US government to sue tobacco companiesBMJ 1999; 319 doi: https://doi.org/10.1136/bmj.319.7214.869 (Published 02 October 1999) Cite this as: BMJ 1999;319:869
The United States Justice Department has filed a massive civil lawsuit against the country's major tobacco companies, seeking to recover billions of dollars in long term costs related to treating ill smokers covered by the government health programmes.
The lawsuit alleges that cigarette smoking causes lung cancer and other diseases that have resulted in an estimated $25bn (£15.6bn) in annual health claims paid by the government. The suit also claims that tobacco firms conspired to conceal the risks of smoking from the public.
In terms of damages sought, the suit is the largest ever brought by the Department of Justice. The landmark filing was announced by the attorney general, Janet Reno, and brought at the behest of President Clinton as announced in his State of the Union address earlier this year.
The tobacco industry has been under intense legal pressure since 1994, when states began to file multibillion dollar claims against the tobacco industry, to recoup the cost of caring for people with smoking related disease through Medicaid (the federal state health insurance programme), which pays for the health care of poor and disabled people.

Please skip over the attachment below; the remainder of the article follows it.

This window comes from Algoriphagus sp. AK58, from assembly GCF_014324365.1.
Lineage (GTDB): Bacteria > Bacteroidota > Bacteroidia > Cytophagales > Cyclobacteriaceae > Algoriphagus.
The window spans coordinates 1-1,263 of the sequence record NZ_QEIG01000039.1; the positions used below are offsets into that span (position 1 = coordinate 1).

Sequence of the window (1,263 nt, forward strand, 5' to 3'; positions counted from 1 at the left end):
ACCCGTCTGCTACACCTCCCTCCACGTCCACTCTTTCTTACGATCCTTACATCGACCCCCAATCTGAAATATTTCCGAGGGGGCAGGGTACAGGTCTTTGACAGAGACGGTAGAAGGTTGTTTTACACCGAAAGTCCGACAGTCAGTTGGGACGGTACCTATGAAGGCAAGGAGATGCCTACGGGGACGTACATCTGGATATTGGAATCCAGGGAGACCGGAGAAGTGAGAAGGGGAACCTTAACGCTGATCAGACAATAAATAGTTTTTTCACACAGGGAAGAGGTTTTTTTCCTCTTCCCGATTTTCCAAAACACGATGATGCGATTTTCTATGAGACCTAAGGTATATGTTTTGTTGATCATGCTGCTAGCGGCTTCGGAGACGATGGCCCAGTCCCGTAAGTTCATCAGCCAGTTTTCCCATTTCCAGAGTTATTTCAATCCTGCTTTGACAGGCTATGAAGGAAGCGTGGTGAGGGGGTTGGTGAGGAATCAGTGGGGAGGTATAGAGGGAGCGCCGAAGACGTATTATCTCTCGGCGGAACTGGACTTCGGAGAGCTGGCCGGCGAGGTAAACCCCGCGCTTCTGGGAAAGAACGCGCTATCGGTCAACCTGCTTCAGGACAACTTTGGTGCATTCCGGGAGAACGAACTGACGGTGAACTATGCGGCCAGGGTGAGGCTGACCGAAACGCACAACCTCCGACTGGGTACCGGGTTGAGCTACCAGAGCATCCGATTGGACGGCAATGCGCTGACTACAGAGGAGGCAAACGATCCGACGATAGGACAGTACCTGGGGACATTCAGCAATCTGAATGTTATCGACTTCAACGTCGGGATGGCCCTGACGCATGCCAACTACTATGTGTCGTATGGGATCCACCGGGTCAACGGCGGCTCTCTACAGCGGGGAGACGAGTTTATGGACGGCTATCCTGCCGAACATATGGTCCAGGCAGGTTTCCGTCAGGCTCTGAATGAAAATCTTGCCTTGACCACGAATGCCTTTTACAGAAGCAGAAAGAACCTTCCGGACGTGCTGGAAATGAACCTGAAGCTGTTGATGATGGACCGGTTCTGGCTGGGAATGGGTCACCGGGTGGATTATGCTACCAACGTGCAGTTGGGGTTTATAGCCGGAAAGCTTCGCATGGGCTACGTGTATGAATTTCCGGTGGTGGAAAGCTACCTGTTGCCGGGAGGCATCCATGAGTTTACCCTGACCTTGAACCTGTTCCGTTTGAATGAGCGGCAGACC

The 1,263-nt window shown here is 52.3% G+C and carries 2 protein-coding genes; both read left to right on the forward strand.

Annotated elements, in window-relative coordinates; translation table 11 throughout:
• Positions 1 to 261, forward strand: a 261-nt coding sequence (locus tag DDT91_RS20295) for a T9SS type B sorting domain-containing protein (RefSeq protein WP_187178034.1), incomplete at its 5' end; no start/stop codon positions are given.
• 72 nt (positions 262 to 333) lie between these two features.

Those suits were settled last year for $246bn—of which $206bn came in one large settlement by 46 states—which will be paid by smokers through higher prices. The settlement came after the collapse of an effort to write federal legislation that would have substantially increased the cost of cigarettes through taxes and would have restricted the marketing of tobacco.
“Smoking is the nation's largest preventable cause of death and disease, and American taxpayers should not have to bear the responsibility for the staggering costs,” Ms Reno said. “For more than 45 years, the cigarette companies conducted their business without regard to the truth, the law, or the health of the American people.”
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